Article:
| Quote #4
These words, spoken by Aeneas to Dido when she confronts him about leaving, are his version of the "It's not you, it's me" speech. Well, make that the "It's not you, but it's not me either: it's the implacable powers of destiny that we all must obey." Here, as elsewhere, the Aeneid portrays duty as conflicting with personal desires and connections.
| Quote #5
This passage continues the same theme as the previous one. What is different here is that now we see more clearly how Aeneas himself "struggles with desire" for a different life. Why do you think Virgil chose to give us this glimpse into his hero's heart? Do you think knowing how Aeneas acted against his own feelings makes him a greater or a lesser hero?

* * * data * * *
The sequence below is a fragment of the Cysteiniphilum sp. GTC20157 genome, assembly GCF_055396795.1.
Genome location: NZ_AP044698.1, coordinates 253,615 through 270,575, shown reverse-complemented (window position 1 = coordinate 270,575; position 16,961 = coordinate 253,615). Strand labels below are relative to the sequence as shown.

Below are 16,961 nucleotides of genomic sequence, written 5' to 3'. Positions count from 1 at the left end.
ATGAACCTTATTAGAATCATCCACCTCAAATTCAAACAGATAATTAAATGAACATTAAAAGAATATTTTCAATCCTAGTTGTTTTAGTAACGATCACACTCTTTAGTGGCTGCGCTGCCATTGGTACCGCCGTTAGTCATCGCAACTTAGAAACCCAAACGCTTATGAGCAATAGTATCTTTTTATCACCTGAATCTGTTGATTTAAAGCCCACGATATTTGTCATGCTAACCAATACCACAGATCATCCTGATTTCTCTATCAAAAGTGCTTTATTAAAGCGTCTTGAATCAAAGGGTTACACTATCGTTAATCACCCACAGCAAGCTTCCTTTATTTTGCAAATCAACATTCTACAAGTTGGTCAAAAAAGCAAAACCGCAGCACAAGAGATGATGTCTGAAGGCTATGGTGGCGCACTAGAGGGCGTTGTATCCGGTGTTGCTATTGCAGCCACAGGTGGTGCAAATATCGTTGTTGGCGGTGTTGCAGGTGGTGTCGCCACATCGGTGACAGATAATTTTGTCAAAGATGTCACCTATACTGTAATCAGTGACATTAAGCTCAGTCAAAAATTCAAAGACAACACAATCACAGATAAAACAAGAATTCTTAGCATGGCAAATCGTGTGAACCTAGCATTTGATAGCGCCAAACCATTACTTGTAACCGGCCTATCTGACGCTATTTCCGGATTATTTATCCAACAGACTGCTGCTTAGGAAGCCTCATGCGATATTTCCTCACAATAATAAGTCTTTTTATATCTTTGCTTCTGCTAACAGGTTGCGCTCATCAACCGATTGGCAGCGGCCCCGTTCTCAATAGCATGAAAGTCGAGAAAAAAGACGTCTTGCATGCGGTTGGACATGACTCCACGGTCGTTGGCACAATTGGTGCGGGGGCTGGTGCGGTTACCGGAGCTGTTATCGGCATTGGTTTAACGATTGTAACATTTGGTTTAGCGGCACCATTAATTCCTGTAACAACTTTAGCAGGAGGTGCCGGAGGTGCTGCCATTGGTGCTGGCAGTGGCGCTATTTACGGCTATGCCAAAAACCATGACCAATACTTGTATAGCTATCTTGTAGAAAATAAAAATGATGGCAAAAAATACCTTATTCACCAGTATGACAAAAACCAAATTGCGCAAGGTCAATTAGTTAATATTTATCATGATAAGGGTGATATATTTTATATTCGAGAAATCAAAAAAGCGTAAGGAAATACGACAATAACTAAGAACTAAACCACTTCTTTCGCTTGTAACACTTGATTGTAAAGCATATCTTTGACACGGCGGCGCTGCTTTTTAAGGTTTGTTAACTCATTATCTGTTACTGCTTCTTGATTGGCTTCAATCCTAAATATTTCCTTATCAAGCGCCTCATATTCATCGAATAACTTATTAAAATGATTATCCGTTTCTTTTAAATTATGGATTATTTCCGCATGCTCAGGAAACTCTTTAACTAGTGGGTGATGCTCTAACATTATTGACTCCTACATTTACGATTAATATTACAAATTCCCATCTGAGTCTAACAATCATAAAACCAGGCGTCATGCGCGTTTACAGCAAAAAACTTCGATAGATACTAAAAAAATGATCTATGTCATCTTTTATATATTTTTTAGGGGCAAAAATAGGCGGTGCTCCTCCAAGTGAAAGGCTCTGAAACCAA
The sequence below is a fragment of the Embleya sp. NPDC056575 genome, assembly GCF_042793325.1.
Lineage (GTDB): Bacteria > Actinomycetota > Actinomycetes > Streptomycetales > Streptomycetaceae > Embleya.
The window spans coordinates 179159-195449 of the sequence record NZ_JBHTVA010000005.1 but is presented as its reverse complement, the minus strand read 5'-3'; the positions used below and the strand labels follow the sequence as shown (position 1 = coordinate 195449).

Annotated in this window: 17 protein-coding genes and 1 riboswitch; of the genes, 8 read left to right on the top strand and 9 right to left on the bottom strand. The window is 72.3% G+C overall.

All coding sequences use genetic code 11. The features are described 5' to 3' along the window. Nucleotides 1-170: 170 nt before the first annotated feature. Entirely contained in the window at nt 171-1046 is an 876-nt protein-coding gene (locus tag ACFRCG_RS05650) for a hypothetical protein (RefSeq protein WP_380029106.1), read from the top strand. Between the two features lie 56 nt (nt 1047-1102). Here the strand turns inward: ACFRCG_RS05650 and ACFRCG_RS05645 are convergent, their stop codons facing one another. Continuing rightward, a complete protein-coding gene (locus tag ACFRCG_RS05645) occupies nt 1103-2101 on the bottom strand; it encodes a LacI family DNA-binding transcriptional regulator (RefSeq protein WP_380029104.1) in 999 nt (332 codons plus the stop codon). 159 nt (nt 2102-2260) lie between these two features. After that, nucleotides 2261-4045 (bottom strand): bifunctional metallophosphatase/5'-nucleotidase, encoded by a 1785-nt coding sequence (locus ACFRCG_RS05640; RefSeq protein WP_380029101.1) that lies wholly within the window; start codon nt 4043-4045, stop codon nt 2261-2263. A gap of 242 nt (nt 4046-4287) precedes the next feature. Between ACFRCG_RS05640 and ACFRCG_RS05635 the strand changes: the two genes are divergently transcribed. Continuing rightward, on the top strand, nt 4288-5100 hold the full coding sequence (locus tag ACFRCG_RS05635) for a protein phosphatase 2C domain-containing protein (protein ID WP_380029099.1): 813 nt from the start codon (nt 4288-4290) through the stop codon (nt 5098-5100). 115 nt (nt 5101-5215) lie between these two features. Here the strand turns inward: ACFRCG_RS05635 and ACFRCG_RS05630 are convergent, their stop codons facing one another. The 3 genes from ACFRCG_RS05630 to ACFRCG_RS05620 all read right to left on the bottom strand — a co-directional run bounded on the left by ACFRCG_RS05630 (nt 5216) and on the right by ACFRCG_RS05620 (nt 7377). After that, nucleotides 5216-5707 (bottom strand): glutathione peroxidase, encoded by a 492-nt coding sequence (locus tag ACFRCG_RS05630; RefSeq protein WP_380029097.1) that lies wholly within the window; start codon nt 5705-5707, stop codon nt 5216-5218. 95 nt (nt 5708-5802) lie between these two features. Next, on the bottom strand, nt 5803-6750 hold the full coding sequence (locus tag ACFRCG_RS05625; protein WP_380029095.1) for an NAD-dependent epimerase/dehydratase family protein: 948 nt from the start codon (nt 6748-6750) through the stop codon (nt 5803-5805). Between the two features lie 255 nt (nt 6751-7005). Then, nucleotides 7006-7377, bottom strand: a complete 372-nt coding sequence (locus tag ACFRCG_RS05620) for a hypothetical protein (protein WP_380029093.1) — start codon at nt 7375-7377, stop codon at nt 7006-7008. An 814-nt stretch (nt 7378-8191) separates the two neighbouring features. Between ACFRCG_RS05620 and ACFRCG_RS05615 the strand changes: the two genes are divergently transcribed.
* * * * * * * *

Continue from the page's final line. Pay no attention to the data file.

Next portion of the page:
| Quote #6
This was the company of those who suffered
These lines come from the description of Elysium, the pleasant part of the underworld where good people get to chill out until they're reborn. One thing many (though not all) of these people have in common is that they acted for the benefit of others; some have made the ultimate sacrifice for their community. How does this scene from the underworld contribute to the Aeneid's overall perspective on duty?